House Armed Services Chair Demands Answers on Biden Decision to Cancel Space Command Move to Alabama

The Associated Press
The Associated Press

House Armed Services Committee Chairman Mike Rogers (R-AL) is demanding that Air Force leaders provide answers on President Joe Biden’s decision to cancel the Space Command headquarters’ planned move to Alabama in what Republicans — and some Democrats — call a political decision.

“I am demanding that Secretary Kendall and General Dickinson sit for transcribed interviews and produce documents related to the Space Command basing decision as part of a continuing investigation. I have had enough of their evasion of Congressional oversight and political games,” Rogers said Friday.

Rogers on Wednesday sent Air Force Secretary Frank Kendall and Space Command Commander James Dicksinson admonishing them for not providing answers to previous requests for information and threatened a subpoena.

“It now appears you have something to hide, otherwise a forthright response to the Committee’s patient and numerous requests would have already come. If you fail to adequately respond, I will be forced to seek a subpoena for the relevant documents we have requested on multiple occasions, and to seek your compelled appearance,” Rogers wrote, setting a deadline for August 9.

The Biden administration last Monday announced that the Space Command headquarters would stay in Colorado Springs after delaying a decision by former President Donald Trump to move the headquarters to Redstone Arsenal in Huntsville, Alabama.

Republicans — and some Democrats — say politics steered the decision. The Biden administration is in a standoff with Alabama’s senior senator, Sen. Tommy Tuberville (R), who has placed a hold on the Senate’s ability to confirm hundreds of the administration’s military appointees all at once, which would force the body to confirm the appointees one by one.

Tuberville has placed the hold in response to the Biden administration adopting a new policy on abortion in the military. The policy, which went into effect in February, calls for taxpayers to pay the bill for U.S. troops and their families to travel out of state for abortions if they are based in a state where they cannot seek one. The Biden administration pursued the decision after the overturn of Roe v. Wade. Tuberville argues the policy violates the spirit of the Hyde Amendment, which prohibits the federal government from funding abortions, except in the case of rape, incest, or if the mother’s life is at risk.

So far, neither Tuberville nor the Pentagon has backed down.

The Biden administration has insisted that politics played no role in its decision, but even Democrats are not buying it.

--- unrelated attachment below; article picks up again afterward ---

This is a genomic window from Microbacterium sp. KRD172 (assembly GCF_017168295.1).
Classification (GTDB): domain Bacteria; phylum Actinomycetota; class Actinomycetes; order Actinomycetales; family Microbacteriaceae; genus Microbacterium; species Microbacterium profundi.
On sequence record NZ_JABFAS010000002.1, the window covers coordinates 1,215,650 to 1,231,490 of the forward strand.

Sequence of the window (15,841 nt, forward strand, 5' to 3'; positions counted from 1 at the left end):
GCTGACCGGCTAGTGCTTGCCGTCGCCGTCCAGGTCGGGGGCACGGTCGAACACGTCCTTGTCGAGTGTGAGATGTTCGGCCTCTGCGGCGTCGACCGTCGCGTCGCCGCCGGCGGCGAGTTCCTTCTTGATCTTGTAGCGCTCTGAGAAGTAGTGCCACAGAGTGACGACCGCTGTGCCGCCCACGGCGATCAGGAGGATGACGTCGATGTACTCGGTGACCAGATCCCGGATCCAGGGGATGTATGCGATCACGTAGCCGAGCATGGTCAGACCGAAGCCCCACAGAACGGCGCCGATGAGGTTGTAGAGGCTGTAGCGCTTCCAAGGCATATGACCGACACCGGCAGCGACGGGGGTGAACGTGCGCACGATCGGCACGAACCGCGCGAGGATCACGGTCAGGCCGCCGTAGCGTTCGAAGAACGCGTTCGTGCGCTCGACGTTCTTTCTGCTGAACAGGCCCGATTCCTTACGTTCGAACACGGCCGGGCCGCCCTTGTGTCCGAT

Alabama Democrat Rep. Terri Sewell said the Biden administration’s decision to keep Space Command in Colorado “bows to the whims of politics over merit.” She pointed to the studies conducted by the Air Force, the Government Accountability Office, and an inspector general report that found that former President Donald Trump’s selection of Alabama for the headquarters was based on the location’s merits.

Sewell wrote in a statement strongly condemning the Biden administration’s decision:

I expected more from the Biden Administration. A decision of this magnitude should not be about red states versus blue states, but rather what is in the best interest of our national security.

To be clear, the Alabama Congressional Delegation stands united in opposition to this decision.

Biden reportedly made the decision himself based on Dickinson’s advice.

Tuberville blasted the decision as “blatant patronage politics” in a statement last week, noting that the top locations for the headquarters were Alabama, Nebraska, and Texas — all red states.

“Colorado didn’t even come close. This decision to bypass the three most qualified sites looks like blatant patronage politics, and it sets a dangerous precedent that military bases are now to be used as rewards for political supporters rather than for our security,” he said.

Sen. Katie Britt (R-AL) said Biden was “trying to hand the Gold Medal to the fifth-place finisher.”

Canceling the Space Command headquarters’ move to Huntsville would mean a loss of an estimated 1,400 jobs and a loss of an estimated annual $1 billion economic impact, according to the Hill.

Biden administration officials claimed they wanted to keep the headquarters in Colorado because it would take years to stand up the headquarters in Alabama amid competition with China.

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